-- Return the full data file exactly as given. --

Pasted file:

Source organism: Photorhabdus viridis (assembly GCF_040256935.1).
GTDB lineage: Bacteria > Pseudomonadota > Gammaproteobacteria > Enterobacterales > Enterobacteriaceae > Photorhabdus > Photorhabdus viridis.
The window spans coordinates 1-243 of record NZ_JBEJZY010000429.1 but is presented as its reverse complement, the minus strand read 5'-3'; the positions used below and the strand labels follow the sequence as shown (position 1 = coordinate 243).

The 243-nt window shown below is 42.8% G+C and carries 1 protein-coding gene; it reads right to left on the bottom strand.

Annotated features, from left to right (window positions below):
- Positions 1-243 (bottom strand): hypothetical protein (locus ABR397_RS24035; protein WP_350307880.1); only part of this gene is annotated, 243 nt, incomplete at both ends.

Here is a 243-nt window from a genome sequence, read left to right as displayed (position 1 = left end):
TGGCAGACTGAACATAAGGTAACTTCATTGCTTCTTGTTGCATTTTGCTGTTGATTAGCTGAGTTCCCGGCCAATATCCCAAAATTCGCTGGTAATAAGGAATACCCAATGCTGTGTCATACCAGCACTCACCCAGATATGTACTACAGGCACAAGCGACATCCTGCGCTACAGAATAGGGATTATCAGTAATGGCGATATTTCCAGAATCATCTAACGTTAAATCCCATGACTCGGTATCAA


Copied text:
Source organism: Photorhabdus viridis (assembly GCF_040256935.1).
GTDB lineage: Bacteria > Pseudomonadota > Gammaproteobacteria > Enterobacterales > Enterobacteriaceae > Photorhabdus > Photorhabdus viridis.
The window spans coordinates 1-243 of record NZ_JBEJZY010000429.1 but is presented as its reverse complement, the minus strand read 5'-3'; the positions used below and the strand labels follow the sequence as shown (position 1 = coordinate 243).

The 243-nt window shown below is 42.8% G+C and carries 1 protein-coding gene; it reads right to left on the bottom strand.

Annotated features, from left to right (window positions below):
- Positions 1-243 (bottom strand): hypothetical protein (locus ABR397_RS24035; protein WP_350307880.1); only part of this gene is annotated, 243 nt, incomplete at both ends.

Here is a 243-nt window from a genome sequence, read left to right as displayed (position 1 = left end):
TGGCAGACTGAACATAAGGTAACTTCATTGCTTCTTGTTGCATTTTGCTGTTGATTAGCTGAGTTCCCGGCCAATATCCCAAAATTCGCTGGTAATAAGGAATACCCAATGCTGTGTCATACCAGCACTCACCCAGATATGTACTACAGGCACAAGCGACATCCTGCGCTACAGAATAGGGATTATCAGTAATGGCGATATTTCCAGAATCATCTAACGTTAAATCCCATGACTCGGTATCAA